Josef Krips;  Van Cliburn  -  Cleveland Orchestra    ( 2-St Laurent Studio YSL T-393)
Item# C1465
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Josef Krips;  Van Cliburn  -  Cleveland Orchestra    ( 2-St Laurent Studio YSL T-393)
C1465. JOSEF KRIPS Cond. Cleveland Orch.: Sympnony #2 in D; w.VAN CLIBURN: Piano Concerto #2 in b B-flat (both Brahms); Interview with Van Cliburn. (Canada) 2-St Laurent Studio YSL T-393, Live Performance, 24 July, 1969, Blossom Music Festival. Transfers by Yves St Laurent.

CRITIC REVIEWS:

“Josef Krips entered the Vienna Academy of Music where he was a pupil of Weingartner and Mandyczewski. He was a violinist in the orchestra of the Vienna Volksoper between 1918 and 1921, when Weingartner promoted him to be a coach and chorusmaster there, and in the same year he made his début as a conductor, taking over a performance of Verdi’s UN BALLO IN MASCHERA at short notice, and conducting without a score. Also in 1921 he made his first appearance as a symphonic conductor, at the Redoutensaal in Vienna. Krips served as head of the opera department of the municipal theatre in the Czech city of Usti nad Labem during 1924 and 1925, before moving to the post of conductor at the Dortmund Municipal Theatre for the following season, 1925–1926, and was chief conductor at Karlsruhe between 1926 and 1933 where he conducted both opera and concerts, leading festivals devoted to Bruckner (1929) and to Handel (1930).

At about this time, Krips began to appear internationally. He was appointed as a resident conductor at the Vienna State Opera in 1933 (making his début there with Johann Strauss’ DER ZIGEUNERBARON), made his Salzburg début in 1935, and taught at the Vienna Academy from 1935 to 1938; but following the Anschlüss, the annexation of Austria by National Socialist Germany, he was forced out of these positions. Although he moved to Belgrade where he continued to conduct during 1938 and 1939, he was again compelled, as in Vienna, to give up all professional musical activity through political pressure and spent World War II doing menial work. After the occupation of Vienna by the Allied powers at the end of the war, the Soviet authorities gave Krips the responsibility to reconstruct musical life in the city. He brought the State Opera back to life with many memorable performances at the Theater an der Wien and at the Volksoper, conducted the Vienna Philharmonic and Vienna Symphony Orchestras at the Musikverein, and reopened the Salzburg Festival in 1946 with Mozart’s DON GIOVANNI. He also conducted the Vienna State Opera on its highly successful visit to London in 1947, and appeared elsewhere with it and the Vienna Philharmonic on tour in Belgium, France, Italy and Switzerland.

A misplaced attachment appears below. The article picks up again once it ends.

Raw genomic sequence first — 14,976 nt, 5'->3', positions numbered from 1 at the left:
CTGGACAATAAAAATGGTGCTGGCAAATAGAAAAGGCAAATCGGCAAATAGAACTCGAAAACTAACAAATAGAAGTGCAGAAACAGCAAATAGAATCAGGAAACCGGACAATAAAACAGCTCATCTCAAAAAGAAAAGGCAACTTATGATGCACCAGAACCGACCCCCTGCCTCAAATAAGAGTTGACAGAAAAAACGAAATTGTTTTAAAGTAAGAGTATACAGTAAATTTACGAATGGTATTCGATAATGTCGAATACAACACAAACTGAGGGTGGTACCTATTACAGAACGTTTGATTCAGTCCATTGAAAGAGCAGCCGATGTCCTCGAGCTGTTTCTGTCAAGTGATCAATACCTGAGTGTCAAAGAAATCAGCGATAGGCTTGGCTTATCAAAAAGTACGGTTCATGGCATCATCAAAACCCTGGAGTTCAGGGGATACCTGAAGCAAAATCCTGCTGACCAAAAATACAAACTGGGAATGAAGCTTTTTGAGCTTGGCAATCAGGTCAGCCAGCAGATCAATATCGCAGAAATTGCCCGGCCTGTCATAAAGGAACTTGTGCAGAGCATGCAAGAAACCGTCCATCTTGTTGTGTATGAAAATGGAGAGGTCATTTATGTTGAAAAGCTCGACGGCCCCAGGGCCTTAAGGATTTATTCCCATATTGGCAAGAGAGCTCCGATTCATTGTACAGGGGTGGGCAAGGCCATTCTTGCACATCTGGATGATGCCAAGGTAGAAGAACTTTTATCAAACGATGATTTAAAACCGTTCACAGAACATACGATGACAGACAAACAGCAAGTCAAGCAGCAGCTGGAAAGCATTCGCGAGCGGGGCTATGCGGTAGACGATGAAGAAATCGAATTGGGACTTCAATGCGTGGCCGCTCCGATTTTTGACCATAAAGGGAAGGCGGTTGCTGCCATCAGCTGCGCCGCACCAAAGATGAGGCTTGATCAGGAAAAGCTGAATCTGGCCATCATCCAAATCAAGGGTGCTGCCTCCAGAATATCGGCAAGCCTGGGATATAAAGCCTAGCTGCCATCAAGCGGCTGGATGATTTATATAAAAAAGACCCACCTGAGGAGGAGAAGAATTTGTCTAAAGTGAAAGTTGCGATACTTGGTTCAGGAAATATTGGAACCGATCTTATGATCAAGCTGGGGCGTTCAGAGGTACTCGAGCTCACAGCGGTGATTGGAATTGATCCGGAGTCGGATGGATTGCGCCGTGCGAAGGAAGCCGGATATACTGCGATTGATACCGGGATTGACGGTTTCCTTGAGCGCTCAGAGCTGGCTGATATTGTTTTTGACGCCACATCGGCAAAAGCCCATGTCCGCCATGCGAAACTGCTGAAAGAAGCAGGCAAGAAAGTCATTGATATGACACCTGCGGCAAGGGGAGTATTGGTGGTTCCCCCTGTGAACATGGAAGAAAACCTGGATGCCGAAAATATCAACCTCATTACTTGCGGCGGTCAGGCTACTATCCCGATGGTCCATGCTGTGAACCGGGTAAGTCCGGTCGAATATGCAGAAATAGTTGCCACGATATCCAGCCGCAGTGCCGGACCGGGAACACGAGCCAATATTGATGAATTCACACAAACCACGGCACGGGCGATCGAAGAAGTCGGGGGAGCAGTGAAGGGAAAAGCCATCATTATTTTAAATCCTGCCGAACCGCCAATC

Having been appointed chief conductor of the London Symphony Orchestra in 1950, Krips remained with the orchestra until 1954 and did much to rebuild it after the depredations of the war. He succeeded William Steinberg as chief conductor of the Buffalo Philharmonic Orchestra in 1954, and as in London previously, continued Steinberg’s work of making it into one of America’s stronger ensembles. He also took on the conductorship of the Cincinnati May Festival between 1954 and 1960. In 1963 Krips moved from Buffalo to the San Francisco Symphony Orchestra, remaining with this ensemble until 1970, when he was given the title of conductor emeritus. He had made a considerable impact with DON GIOVANNI at the Royal Opera House, Covent Garden, in 1963, and conducted at the Metropolitan Opera. From 1966 he appeared also with the New York Philharmonic Orchestra for ten weeks during its 1964–1965 season directing a cycle of the Bruckner symphonies. By this time Krips was recognised as one of the most outstanding exponents of the Viennese school of conducting: he returned to Covent Garden in 1971 to lead a beautifully moulded account of DIE MEISTERSINGER and shortly before his death followed this with equally fine readings of DER ROSENKAVALIER and FIDELIO.

Krips was a splendidly animated conductor: so graphic were his facial expressions and so clear his baton technique that it was impossible to misunderstand his musical intentions. Like his mentor Weingartner, he was a stickler for an exact rendition of the written score, which he constantly interpreted with musicianship of the highest order. He was active in the recording studio from the end of the 1940s onwards, initially conducting operatic accompaniments for Walter Legge and EMI, before being taken up by Decca. He made many fine recordings during his time with the London Symphony Orchestra, and remained with Decca until 1960, recording for the company several of its most highly-rated early stereo recordings. His cycle of the Beethoven symphonies with the LSO, recorded for Everest in London, remained in the catalogue for many years.